It is also notable that plaintiff does not appear to have raised, at any level of his appeal, an objection to the failure to address his alleged ADA claim. See ECF No. 1 at 18; 75-1 at 10 (summary of plaintiff's arguments in Director's Level Appeal Decision). Surely if plaintiff had been attempting to grieve a violation of his rights as a disabled person, he would have argued in subsequent appeals that a prior reviewer had failed to address the concern. Cf. Cobb v. Woodford, 2012 WL 3778949 *1 (N.D. Cal. Aug. 30, 2012).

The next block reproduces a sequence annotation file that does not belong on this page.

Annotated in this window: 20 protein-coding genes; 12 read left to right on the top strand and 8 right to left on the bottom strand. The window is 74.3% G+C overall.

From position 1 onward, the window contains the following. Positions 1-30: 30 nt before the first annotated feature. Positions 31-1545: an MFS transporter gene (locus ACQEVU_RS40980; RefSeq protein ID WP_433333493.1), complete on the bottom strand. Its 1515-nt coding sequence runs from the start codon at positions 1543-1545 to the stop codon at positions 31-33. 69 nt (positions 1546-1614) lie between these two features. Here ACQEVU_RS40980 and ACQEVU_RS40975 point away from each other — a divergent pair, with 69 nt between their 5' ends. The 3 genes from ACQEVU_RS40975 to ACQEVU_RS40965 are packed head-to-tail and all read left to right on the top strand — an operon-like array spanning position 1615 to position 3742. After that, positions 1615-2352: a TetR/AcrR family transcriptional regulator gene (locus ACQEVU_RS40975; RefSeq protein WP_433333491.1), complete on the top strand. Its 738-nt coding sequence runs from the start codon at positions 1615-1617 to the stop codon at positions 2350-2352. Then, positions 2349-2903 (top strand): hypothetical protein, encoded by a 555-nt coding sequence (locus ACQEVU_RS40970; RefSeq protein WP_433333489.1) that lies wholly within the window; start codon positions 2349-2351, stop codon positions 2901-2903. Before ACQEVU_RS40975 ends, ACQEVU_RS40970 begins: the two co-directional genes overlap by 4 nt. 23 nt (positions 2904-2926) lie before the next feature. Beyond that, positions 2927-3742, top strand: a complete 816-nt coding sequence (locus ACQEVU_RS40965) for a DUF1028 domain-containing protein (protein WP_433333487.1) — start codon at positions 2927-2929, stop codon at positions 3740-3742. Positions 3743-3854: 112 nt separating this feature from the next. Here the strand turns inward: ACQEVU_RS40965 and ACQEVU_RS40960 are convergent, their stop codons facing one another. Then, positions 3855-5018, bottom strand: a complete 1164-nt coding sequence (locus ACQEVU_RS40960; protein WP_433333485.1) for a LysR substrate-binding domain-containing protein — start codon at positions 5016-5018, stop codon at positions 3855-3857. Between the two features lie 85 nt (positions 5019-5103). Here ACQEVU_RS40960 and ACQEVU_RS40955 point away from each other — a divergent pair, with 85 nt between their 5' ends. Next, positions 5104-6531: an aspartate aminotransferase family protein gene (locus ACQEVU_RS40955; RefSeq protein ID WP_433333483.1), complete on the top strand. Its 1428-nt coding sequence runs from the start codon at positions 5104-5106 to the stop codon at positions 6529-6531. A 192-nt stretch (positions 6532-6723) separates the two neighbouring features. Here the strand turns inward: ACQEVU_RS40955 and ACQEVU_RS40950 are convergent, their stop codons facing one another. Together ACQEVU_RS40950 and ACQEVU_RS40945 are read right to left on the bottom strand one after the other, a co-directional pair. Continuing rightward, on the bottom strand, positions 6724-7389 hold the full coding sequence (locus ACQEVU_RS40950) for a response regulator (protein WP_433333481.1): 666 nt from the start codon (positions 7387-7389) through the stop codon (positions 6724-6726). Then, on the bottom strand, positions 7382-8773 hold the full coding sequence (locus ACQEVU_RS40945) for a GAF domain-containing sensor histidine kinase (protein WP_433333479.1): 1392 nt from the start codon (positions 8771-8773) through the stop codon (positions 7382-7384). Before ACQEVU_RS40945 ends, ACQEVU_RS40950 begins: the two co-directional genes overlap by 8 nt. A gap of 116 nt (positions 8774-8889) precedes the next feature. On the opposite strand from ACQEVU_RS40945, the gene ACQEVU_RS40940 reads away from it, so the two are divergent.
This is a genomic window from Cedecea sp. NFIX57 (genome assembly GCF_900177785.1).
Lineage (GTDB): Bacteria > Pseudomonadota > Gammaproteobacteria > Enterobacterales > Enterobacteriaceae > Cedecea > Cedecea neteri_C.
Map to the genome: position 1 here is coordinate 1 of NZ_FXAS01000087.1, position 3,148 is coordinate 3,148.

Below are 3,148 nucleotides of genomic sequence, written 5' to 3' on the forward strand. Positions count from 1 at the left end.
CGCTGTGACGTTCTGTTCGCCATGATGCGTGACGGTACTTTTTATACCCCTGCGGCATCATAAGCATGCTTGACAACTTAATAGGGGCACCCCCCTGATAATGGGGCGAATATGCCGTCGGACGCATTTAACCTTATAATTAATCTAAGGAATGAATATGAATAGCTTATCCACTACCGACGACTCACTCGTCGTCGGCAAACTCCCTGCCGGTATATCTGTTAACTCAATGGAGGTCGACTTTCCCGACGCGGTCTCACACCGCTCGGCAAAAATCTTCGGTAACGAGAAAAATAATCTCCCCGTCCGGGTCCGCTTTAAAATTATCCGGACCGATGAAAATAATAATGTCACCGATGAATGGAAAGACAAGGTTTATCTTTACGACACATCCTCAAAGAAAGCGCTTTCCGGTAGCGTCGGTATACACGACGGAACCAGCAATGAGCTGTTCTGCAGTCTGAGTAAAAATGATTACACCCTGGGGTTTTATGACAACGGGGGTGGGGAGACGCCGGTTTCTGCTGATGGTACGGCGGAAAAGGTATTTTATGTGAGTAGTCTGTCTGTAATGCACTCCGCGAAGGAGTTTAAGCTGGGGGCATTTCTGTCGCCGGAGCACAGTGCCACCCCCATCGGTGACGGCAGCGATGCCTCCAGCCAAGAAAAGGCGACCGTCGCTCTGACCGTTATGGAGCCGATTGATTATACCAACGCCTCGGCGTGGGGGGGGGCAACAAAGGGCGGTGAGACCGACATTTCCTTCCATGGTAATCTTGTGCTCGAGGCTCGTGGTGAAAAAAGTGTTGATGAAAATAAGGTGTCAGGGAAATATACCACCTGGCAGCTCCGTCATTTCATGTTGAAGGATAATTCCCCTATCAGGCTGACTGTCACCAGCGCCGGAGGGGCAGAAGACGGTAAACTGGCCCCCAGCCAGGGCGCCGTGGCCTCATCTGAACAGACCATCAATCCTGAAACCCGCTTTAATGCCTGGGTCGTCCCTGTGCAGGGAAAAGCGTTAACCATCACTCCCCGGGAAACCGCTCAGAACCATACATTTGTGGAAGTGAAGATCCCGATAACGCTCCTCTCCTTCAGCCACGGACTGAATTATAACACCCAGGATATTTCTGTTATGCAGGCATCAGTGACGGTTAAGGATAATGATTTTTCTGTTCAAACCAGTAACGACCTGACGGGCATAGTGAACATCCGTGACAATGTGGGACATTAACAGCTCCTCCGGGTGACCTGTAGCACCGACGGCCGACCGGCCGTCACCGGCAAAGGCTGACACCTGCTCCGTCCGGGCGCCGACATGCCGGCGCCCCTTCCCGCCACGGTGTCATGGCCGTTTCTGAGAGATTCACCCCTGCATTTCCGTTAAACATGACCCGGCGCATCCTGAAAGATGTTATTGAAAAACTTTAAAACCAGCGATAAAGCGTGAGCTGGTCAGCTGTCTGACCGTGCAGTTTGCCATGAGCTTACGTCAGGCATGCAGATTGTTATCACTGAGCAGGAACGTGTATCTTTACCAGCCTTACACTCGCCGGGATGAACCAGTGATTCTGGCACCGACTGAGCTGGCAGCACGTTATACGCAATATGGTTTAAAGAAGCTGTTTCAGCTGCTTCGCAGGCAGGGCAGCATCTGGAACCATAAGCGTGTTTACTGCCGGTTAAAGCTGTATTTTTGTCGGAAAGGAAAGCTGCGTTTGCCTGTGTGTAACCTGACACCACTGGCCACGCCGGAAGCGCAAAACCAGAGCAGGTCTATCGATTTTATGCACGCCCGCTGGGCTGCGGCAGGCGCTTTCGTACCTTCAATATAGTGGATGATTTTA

In short, a liberal reading of plaintiff's original grievance reflects that plaintiff did not place prison officials on notice that he wished to grieve his accommodation objection to the search. Under circuit law, plaintiff has failed to exhaust claims based on defendant's failure to use an ADA-compliant bench or to call a supervisor when searching plaintiff. Accordingly, the undersigned recommends that the ADA and RA claims be dismissed with prejudice. The PLRA requires "[p]roper exhaustion," which "demands compliance with an agency's deadlines and other critical procedural rules." Woodford, 548 U.S. at 90-91. "[F]iling an untimely or otherwise procedurally defective administrative grievance or appeal" does not satisfy the PLRA's exhaustion requirement. Id. at 84. CDCR's grievance procedures require an inmate to submit an appeal within 30 days of the incident being grieved. See Cal. Code Regs. tit. 15, § 3084.8(b)(1). Years have passed since the acts alleged in the complaint. As the time to properly exhaust administrative remedies has long passed, the complaint should be dismissed with prejudice.